We have hired a federal lobbying team to pursue 15 million dollars in federal funding for a model project to restore up to 650 acres of seagrass and clams, spread out among our three National Estuaries–Tampa Bay, Sarasota Bay and Charlotte Harbor. We are the only place in the country with three National Estuaries on our border. These estuaries are in large part the nursery for the Gulf of Mexico. We all know the pressure the largest Gulf in the world is under these days, due to excessive nutrients flowing in from everything east of the Continental Divide, as well as the nutrient flows coming from multiple point sources like inadequate waste water systems, storm water runoff, increased development, agriculture & manicured lawns. And, now we can add the disastrous breach of the Piney Point gypsum stack that has dumped 220 million gallons of nitrogen and phosphorus laden water into Tampa Bay.
Quite frankly, Mother Nature can no longer keep up. We must engage with multiple strategies to address these critical issues. Nothing less than our precious coastal environment and quality of life, as well as the economy of our state, is at stake. More frequent and more toxic harmful algal blooms, like blue-green algae, lyngbya algae and red tide events, can cause a domino effect that none of us want to experience.
Scientific studies show the benefits that clams and seagrass have in cleaning water and promoting healthy estuaries that can help support our Gulf. This five year project will be science based and will be a proving ground that will show what works and doesn’t work throughout our three National Estuaries for promoting clean water and mitigating excessive nutrients while creating jobs and promoting our sustainable aquaculture industry. Many people aren’t aware that we have a million acres of shellfish approved waters in the state of Florida and only 1% are leased. The more jobs we create the more water we will clean and the more productive our critical nurseries for the Gulf of Mexico will become. The science we gather will prove the efficacy of bivalve and seagrass restoration.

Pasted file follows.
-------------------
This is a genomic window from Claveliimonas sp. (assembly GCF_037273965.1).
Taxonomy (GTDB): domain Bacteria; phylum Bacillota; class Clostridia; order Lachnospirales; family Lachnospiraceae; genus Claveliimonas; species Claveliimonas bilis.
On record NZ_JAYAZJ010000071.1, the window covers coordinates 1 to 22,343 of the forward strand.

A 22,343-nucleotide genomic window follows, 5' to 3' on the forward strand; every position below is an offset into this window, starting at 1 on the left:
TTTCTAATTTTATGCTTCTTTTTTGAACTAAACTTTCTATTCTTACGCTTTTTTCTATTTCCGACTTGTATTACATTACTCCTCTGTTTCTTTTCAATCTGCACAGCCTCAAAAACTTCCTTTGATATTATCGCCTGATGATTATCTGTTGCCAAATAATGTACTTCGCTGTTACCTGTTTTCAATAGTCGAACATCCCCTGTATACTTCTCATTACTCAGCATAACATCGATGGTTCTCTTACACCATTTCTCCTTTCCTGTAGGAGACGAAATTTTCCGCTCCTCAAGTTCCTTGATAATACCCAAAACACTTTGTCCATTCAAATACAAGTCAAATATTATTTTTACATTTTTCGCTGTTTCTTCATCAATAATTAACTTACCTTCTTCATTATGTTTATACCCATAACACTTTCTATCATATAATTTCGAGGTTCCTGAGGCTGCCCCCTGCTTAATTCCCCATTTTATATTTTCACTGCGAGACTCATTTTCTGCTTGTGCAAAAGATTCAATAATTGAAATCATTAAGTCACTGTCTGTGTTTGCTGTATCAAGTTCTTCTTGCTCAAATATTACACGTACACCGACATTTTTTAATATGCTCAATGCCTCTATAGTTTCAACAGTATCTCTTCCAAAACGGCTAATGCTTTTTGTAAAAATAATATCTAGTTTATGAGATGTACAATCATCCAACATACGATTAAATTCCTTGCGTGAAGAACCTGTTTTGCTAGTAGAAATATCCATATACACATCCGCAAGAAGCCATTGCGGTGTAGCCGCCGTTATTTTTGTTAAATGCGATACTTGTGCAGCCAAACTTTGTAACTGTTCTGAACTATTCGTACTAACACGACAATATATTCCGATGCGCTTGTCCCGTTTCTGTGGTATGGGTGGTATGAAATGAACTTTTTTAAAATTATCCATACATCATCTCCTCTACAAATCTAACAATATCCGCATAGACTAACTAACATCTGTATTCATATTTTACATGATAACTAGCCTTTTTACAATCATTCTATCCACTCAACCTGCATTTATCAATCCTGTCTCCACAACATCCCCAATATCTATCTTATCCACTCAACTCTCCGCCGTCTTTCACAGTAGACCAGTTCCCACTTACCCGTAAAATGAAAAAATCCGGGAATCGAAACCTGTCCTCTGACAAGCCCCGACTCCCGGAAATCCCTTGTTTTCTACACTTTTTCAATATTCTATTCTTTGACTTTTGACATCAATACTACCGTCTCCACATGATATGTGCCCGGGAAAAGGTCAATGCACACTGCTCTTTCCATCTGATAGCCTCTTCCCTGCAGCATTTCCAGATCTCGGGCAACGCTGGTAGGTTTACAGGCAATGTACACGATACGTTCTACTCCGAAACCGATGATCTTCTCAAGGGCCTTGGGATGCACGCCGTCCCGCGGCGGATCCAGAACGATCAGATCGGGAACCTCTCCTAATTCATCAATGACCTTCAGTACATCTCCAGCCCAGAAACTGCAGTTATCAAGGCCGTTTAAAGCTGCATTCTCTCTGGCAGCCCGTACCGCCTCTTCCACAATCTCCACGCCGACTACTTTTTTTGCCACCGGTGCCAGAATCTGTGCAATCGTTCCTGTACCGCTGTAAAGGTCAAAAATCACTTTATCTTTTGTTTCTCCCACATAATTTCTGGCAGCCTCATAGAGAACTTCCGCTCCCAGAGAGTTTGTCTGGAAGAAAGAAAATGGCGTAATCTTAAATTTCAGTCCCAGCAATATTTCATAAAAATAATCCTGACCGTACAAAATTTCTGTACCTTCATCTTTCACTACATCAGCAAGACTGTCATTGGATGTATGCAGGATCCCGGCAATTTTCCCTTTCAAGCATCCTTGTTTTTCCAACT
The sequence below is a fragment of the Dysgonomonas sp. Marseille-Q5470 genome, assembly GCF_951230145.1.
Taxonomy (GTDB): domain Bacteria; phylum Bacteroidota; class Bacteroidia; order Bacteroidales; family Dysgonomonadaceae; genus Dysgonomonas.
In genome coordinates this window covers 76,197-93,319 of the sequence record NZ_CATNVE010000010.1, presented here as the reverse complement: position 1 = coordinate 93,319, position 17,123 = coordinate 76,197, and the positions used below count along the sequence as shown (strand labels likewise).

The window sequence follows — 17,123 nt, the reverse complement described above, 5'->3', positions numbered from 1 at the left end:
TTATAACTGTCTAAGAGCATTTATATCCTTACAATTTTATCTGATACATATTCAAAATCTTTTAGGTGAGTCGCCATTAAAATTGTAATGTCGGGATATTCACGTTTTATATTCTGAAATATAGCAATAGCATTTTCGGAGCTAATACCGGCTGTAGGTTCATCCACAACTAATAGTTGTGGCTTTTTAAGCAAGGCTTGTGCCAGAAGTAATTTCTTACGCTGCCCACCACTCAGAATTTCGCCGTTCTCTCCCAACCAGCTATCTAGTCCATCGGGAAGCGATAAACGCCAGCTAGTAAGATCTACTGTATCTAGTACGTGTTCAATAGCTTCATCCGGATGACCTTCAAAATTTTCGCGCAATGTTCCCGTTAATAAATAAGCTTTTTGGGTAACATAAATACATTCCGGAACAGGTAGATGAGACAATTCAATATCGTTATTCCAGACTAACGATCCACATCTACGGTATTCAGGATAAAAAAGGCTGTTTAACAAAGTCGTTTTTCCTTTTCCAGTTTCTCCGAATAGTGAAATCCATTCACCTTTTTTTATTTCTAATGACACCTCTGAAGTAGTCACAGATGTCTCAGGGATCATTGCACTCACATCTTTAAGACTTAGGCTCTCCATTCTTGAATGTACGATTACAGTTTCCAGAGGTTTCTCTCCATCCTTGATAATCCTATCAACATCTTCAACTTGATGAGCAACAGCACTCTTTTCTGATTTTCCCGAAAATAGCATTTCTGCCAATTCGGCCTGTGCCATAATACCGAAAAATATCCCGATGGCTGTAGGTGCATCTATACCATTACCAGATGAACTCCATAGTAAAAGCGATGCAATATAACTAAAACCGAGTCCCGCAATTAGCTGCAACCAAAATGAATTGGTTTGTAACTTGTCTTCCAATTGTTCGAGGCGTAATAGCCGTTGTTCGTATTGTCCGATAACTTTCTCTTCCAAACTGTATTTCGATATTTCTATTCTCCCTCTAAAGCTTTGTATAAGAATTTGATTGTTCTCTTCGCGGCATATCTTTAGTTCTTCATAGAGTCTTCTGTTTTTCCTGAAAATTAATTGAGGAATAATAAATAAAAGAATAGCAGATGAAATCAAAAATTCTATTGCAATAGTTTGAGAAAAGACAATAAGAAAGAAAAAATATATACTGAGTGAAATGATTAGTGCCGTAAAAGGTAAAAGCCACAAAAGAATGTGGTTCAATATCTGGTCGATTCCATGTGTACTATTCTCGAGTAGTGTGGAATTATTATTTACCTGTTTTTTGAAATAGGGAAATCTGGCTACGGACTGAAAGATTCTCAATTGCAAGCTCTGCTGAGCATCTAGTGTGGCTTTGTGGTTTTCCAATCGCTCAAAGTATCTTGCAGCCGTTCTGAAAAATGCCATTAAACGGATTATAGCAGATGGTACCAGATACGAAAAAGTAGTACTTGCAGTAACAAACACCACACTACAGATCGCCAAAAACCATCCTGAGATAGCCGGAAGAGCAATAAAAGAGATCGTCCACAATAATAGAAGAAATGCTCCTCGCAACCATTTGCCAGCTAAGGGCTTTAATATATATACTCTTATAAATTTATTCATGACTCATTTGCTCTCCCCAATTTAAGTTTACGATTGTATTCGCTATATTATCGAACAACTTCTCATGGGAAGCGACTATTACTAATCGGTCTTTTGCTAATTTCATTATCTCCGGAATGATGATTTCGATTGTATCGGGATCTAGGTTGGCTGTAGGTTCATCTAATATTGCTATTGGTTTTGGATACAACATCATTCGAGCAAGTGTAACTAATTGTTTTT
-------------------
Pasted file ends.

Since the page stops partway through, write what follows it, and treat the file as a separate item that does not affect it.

Our “All Clams on Deck” initiative to promote coastal resiliency will also be working on a parallel track to ask the Governor to certify bivalves for mitigation credits. Currently two of the major strategies for mitigation credits are mangroves and seagrass. There is every reason, scientifically and otherwise, to believe that bivalves should be included.
We can create high quality, well-paying jobs that reflect Florida’s great heritage of sustainable seafood, and working waterfronts, while promoting and providing critical marine habitat that protects our precious coastal environment.
Our “All Clams on Deck” team is developing a request to be presented to Florida Legislators requesting a bill be passed certifying bivalves for mitigation credits.